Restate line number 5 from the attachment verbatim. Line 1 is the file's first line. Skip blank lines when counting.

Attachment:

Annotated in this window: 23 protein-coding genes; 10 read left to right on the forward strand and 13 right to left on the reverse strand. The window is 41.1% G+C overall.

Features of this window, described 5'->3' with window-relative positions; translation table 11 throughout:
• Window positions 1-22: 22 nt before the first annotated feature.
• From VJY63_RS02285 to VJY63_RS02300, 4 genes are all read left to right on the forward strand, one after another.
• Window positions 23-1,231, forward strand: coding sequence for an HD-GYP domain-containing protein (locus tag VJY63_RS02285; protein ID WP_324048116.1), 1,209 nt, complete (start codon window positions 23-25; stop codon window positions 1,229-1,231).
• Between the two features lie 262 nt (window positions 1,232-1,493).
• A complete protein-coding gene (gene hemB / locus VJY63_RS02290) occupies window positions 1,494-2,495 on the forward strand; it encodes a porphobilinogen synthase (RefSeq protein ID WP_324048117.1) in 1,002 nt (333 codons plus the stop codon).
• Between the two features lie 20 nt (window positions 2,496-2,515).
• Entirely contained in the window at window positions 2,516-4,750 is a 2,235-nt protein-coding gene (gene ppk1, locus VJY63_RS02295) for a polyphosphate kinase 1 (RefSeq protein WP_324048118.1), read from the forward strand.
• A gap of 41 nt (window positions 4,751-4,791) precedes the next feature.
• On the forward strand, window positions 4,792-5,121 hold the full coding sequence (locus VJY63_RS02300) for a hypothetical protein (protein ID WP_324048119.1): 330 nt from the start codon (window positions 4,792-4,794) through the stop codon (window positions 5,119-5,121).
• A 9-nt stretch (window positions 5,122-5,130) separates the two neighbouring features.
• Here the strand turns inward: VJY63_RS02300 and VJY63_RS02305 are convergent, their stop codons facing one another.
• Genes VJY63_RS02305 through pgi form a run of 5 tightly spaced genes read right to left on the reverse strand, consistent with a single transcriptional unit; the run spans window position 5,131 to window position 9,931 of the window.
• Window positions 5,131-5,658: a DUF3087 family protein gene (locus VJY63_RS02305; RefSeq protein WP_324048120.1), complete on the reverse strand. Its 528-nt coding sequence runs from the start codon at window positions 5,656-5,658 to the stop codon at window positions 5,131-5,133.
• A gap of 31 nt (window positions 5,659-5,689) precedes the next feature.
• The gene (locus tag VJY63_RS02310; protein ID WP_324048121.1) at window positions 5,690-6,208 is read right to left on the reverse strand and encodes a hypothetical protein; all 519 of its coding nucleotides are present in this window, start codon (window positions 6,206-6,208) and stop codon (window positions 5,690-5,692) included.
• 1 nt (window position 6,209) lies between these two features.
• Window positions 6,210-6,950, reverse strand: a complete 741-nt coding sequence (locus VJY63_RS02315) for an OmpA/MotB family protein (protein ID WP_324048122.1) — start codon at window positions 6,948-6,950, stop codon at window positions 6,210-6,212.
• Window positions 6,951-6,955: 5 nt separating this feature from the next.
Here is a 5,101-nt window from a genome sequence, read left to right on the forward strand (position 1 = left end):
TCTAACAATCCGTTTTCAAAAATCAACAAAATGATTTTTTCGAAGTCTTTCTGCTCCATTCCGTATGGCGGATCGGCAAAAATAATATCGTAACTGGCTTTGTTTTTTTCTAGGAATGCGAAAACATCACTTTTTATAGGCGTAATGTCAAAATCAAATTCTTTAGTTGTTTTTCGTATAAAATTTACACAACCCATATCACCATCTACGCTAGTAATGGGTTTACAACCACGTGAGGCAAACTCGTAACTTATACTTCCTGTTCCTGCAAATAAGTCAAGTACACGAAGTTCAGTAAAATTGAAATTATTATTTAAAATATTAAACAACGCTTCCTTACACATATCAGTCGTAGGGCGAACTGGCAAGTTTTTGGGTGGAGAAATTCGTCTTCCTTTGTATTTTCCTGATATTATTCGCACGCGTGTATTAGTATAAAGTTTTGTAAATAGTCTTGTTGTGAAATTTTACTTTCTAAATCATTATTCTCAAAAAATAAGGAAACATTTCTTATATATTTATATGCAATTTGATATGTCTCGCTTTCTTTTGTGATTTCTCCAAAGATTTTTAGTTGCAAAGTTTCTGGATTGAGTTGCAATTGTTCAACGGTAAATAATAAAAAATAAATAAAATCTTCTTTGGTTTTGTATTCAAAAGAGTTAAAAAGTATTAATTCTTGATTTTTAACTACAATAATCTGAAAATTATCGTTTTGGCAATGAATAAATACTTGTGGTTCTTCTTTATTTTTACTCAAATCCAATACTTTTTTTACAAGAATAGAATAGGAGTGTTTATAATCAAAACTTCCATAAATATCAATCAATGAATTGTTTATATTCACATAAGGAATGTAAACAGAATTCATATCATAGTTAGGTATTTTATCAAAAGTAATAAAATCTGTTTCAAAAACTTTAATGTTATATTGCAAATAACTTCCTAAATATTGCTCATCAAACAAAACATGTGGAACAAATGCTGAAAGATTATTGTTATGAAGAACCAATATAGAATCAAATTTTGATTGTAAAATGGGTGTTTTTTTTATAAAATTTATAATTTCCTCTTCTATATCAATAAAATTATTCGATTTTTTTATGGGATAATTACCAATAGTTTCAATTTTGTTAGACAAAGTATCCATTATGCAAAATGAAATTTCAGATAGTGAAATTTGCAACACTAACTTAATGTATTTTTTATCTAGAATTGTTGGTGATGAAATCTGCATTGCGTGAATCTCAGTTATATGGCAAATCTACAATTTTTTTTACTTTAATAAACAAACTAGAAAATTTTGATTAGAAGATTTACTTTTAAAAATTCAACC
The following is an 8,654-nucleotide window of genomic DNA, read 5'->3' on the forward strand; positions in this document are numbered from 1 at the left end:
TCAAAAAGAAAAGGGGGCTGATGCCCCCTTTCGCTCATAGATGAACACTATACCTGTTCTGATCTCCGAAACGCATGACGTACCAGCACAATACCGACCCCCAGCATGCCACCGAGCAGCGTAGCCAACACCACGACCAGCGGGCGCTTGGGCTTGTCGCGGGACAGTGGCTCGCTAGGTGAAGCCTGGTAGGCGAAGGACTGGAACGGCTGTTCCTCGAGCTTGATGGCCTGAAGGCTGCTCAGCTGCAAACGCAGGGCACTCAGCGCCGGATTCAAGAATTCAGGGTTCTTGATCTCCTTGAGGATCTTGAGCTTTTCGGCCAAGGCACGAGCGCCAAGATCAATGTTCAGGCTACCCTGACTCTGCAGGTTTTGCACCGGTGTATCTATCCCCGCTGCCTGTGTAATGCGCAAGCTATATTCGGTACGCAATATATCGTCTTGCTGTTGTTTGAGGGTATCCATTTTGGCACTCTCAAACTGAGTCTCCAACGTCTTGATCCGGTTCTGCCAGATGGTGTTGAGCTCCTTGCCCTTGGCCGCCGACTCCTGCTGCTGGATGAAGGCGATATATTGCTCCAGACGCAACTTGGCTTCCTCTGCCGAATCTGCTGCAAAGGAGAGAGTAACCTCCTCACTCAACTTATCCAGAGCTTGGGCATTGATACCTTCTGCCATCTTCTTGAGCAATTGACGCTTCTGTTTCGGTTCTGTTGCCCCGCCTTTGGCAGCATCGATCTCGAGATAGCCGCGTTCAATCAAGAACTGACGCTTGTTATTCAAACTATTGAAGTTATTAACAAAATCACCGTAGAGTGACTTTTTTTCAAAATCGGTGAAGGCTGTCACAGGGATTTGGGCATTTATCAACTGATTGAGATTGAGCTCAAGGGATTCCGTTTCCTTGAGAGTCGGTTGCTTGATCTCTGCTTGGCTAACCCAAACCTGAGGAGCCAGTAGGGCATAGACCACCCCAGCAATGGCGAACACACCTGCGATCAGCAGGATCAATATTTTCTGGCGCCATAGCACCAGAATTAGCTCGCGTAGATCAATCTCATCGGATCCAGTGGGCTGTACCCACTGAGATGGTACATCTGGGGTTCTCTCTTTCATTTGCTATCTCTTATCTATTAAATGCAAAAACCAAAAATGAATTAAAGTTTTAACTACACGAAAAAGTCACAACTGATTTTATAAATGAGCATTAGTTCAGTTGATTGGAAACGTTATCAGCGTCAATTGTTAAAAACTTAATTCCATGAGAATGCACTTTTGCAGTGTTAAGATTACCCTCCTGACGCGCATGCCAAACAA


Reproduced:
• Window positions 23-1,231, forward strand: coding sequence for an HD-GYP domain-containing protein (locus tag VJY63_RS02285; protein ID WP_324048116.1), 1,209 nt, complete (start codon window positions 23-25; stop codon window positions 1,229-1,231).